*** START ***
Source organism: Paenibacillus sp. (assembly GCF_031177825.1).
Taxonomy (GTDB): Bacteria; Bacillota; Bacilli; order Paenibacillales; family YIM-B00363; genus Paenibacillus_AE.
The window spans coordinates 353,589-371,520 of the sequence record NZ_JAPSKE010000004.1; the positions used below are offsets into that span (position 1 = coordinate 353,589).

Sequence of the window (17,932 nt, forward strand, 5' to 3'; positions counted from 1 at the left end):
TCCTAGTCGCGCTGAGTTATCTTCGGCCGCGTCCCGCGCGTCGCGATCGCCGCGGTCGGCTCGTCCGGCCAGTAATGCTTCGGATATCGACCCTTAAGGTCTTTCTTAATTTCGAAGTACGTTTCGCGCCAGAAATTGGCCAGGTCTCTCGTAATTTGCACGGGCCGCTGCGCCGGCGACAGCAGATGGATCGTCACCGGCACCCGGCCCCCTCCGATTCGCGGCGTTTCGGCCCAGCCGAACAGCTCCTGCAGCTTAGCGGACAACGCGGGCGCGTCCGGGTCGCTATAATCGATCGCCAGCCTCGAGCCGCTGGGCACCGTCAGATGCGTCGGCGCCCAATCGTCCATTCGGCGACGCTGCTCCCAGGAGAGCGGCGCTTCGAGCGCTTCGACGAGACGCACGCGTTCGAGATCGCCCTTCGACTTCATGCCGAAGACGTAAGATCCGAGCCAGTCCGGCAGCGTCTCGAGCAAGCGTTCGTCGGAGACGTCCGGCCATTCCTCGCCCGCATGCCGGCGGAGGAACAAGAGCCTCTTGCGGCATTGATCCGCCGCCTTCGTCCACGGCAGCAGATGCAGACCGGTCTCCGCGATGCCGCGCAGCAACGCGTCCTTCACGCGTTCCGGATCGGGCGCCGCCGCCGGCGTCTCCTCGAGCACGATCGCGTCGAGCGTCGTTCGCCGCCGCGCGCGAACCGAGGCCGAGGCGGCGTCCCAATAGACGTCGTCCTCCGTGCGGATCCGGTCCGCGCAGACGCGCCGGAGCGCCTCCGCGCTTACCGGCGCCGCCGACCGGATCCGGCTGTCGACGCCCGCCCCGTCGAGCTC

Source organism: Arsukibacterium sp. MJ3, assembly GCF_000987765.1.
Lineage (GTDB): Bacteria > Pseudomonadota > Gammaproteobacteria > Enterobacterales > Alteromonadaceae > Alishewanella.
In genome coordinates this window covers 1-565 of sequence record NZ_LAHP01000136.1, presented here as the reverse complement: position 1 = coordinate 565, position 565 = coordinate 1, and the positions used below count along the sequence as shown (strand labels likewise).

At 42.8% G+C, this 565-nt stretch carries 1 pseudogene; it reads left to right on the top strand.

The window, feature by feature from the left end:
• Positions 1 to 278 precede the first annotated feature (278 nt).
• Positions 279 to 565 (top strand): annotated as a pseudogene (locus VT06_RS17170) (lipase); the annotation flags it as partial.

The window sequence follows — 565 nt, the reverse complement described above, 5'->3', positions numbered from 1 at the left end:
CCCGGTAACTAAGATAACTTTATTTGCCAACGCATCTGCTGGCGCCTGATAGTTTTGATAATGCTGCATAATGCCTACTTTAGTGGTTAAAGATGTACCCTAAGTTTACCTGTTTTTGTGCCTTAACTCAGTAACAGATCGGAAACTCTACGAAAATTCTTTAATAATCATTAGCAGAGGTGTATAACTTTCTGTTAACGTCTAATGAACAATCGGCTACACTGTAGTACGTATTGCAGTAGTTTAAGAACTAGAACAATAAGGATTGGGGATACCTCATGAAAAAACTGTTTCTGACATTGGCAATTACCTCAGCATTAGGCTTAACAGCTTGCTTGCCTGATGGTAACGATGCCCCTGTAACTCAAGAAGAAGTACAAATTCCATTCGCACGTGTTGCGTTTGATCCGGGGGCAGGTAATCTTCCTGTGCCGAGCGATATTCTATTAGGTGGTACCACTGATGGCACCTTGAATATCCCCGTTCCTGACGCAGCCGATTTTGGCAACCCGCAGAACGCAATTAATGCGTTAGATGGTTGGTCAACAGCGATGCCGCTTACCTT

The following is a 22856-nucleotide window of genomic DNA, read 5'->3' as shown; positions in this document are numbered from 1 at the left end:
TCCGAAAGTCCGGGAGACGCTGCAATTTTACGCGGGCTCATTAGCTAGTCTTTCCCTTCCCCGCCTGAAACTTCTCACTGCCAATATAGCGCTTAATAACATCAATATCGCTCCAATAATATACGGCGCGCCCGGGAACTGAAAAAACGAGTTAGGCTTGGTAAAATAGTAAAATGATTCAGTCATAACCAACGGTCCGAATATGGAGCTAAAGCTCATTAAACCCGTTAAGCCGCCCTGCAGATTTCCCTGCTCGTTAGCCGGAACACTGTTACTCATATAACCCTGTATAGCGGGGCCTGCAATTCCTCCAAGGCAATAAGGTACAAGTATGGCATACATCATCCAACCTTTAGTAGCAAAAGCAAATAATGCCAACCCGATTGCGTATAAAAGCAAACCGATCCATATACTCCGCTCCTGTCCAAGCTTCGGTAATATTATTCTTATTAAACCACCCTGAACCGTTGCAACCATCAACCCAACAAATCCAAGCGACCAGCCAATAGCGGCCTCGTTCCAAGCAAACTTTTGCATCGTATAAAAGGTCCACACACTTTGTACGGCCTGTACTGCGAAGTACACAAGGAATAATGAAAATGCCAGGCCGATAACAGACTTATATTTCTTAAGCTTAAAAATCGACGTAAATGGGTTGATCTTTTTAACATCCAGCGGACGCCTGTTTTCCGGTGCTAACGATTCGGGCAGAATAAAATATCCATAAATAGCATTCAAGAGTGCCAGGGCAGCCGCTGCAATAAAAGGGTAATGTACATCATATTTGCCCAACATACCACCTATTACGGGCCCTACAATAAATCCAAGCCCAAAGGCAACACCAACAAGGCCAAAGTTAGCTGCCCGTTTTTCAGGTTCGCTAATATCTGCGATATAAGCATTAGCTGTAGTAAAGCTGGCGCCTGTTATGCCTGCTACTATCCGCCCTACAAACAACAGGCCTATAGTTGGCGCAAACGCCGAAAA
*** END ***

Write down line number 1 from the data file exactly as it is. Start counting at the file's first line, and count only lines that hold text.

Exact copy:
Source organism: Paenibacillus sp. (assembly GCF_031177825.1).